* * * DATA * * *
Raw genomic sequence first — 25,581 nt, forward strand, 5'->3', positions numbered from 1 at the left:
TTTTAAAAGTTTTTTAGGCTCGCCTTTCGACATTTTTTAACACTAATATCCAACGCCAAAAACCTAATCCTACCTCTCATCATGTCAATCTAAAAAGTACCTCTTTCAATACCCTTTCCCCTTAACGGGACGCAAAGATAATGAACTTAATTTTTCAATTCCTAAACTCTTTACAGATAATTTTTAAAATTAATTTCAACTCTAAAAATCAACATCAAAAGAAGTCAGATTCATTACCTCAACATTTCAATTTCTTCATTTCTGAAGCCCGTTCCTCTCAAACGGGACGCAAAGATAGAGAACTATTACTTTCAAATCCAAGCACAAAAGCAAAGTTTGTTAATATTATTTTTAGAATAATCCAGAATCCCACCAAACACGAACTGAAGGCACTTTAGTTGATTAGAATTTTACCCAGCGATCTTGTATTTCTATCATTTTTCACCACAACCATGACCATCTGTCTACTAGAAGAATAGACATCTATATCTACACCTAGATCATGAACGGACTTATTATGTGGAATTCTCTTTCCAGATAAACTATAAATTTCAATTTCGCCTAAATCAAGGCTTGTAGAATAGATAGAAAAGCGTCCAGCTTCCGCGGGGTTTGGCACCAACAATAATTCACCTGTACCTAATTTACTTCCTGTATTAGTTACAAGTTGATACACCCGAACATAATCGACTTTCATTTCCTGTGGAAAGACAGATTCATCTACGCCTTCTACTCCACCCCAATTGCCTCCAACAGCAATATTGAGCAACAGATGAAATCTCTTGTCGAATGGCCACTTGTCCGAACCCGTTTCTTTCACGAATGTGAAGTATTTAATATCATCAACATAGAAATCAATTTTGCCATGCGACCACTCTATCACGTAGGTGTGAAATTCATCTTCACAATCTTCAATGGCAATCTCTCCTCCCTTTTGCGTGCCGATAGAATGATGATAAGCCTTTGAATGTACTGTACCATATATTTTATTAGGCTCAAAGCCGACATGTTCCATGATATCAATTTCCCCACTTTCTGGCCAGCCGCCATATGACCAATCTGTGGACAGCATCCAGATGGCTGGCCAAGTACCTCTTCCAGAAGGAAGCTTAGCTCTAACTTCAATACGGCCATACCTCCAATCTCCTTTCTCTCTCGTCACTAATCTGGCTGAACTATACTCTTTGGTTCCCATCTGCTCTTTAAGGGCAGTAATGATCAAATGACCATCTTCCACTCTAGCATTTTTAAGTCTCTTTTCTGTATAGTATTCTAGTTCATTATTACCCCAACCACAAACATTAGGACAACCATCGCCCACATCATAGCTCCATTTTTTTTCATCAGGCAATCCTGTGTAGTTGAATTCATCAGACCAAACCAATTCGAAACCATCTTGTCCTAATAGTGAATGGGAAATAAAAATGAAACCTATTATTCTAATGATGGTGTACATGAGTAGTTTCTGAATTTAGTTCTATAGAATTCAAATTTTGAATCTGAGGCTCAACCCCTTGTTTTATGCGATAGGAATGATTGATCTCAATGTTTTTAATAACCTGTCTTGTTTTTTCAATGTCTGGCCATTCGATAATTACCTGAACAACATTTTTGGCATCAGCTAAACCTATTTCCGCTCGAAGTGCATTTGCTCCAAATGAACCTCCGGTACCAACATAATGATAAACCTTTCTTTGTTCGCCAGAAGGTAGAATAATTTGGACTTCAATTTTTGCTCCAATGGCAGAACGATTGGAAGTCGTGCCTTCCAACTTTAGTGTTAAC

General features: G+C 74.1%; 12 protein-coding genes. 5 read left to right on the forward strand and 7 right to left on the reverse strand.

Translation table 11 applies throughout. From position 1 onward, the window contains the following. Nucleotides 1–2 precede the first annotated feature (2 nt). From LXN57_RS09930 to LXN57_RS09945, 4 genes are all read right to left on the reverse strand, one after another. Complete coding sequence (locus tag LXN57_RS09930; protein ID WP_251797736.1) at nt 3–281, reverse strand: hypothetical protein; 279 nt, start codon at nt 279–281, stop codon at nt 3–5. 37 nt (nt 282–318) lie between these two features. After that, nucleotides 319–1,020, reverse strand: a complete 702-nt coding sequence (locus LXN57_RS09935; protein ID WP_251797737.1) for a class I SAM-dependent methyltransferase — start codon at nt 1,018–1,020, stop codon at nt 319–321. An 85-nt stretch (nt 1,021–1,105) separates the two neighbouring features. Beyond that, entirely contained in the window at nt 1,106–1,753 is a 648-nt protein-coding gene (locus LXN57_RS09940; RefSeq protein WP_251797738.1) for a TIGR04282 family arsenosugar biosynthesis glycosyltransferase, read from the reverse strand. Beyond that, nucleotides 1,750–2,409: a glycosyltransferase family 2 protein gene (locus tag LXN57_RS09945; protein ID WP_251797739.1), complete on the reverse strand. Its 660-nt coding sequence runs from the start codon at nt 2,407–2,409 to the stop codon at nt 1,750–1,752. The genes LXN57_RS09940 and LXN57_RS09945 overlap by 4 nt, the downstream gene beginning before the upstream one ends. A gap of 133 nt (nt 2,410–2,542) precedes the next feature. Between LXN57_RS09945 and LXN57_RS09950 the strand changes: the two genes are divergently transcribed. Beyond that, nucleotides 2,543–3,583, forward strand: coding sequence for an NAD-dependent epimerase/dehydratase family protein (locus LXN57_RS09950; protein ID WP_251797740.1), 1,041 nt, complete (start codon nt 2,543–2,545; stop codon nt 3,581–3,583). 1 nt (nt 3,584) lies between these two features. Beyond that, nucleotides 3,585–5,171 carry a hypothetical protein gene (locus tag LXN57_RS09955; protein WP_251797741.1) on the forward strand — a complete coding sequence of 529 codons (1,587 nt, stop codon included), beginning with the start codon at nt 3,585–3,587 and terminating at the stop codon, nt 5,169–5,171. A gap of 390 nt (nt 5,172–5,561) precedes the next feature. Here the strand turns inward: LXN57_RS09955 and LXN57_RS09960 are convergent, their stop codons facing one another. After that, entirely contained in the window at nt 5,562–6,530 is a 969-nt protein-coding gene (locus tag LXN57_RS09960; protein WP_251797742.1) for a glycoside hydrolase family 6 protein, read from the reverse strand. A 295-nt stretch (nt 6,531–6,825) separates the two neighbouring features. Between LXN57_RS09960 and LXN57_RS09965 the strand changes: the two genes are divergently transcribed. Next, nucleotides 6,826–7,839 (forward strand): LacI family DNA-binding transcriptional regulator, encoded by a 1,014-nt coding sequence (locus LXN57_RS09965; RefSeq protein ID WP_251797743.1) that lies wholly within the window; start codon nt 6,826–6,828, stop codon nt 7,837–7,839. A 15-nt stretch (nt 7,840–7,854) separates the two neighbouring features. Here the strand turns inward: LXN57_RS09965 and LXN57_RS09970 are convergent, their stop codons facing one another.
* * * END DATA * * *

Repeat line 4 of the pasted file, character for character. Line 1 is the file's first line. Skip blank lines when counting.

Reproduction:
Translation table 11 applies throughout. From position 1 onward, the window contains the following. Nucleotides 1–2 precede the first annotated feature (2 nt). From LXN57_RS09930 to LXN57_RS09945, 4 genes are all read right to left on the reverse strand, one after another. Complete coding sequence (locus tag LXN57_RS09930; protein ID WP_251797736.1) at nt 3–281, reverse strand: hypothetical protein; 279 nt, start codon at nt 279–281, stop codon at nt 3–5. 37 nt (nt 282–318) lie between these two features. After that, nucleotides 319–1,020, reverse strand: a complete 702-nt coding sequence (locus LXN57_RS09935; protein ID WP_251797737.1) for a class I SAM-dependent methyltransferase — start codon at nt 1,018–1,020, stop codon at nt 319–321. An 85-nt stretch (nt 1,021–1,105) separates the two neighbouring features. Beyond that, entirely contained in the window at nt 1,106–1,753 is a 648-nt protein-coding gene (locus LXN57_RS09940; RefSeq protein WP_251797738.1) for a TIGR04282 family arsenosugar biosynthesis glycosyltransferase, read from the reverse strand. Beyond that, nucleotides 1,750–2,409: a glycosyltransferase family 2 protein gene (locus tag LXN57_RS09945; protein ID WP_251797739.1), complete on the reverse strand. Its 660-nt coding sequence runs from the start codon at nt 2,407–2,409 to the stop codon at nt 1,750–1,752. The genes LXN57_RS09940 and LXN57_RS09945 overlap by 4 nt, the downstream gene beginning before the upstream one ends. A gap of 133 nt (nt 2,410–2,542) precedes the next feature. Between LXN57_RS09945 and LXN57_RS09950 the strand changes: the two genes are divergently transcribed. Beyond that, nucleotides 2,543–3,583, forward strand: coding sequence for an NAD-dependent epimerase/dehydratase family protein (locus LXN57_RS09950; protein ID WP_251797740.1), 1,041 nt, complete (start codon nt 2,543–2,545; stop codon nt 3,581–3,583). 1 nt (nt 3,584) lies between these two features. Beyond that, nucleotides 3,585–5,171 carry a hypothetical protein gene (locus tag LXN57_RS09955; protein WP_251797741.1) on the forward strand — a complete coding sequence of 529 codons (1,587 nt, stop codon included), beginning with the start codon at nt 3,585–3,587 and terminating at the stop codon, nt 5,169–5,171. A gap of 390 nt (nt 5,172–5,561) precedes the next feature. Here the strand turns inward: LXN57_RS09955 and LXN57_RS09960 are convergent, their stop codons facing one another. After that, entirely contained in the window at nt 5,562–6,530 is a 969-nt protein-coding gene (locus tag LXN57_RS09960; protein WP_251797742.1) for a glycoside hydrolase family 6 protein, read from the reverse strand. A 295-nt stretch (nt 6,531–6,825) separates the two neighbouring features. Between LXN57_RS09960 and LXN57_RS09965 the strand changes: the two genes are divergently transcribed. Next, nucleotides 6,826–7,839 (forward strand): LacI family DNA-binding transcriptional regulator, encoded by a 1,014-nt coding sequence (locus LXN57_RS09965; RefSeq protein ID WP_251797743.1) that lies wholly within the window; start codon nt 6,826–6,828, stop codon nt 7,837–7,839. A 15-nt stretch (nt 7,840–7,854) separates the two neighbouring features. Here the strand turns inward: LXN57_RS09965 and LXN57_RS09970 are convergent, their stop codons facing one another.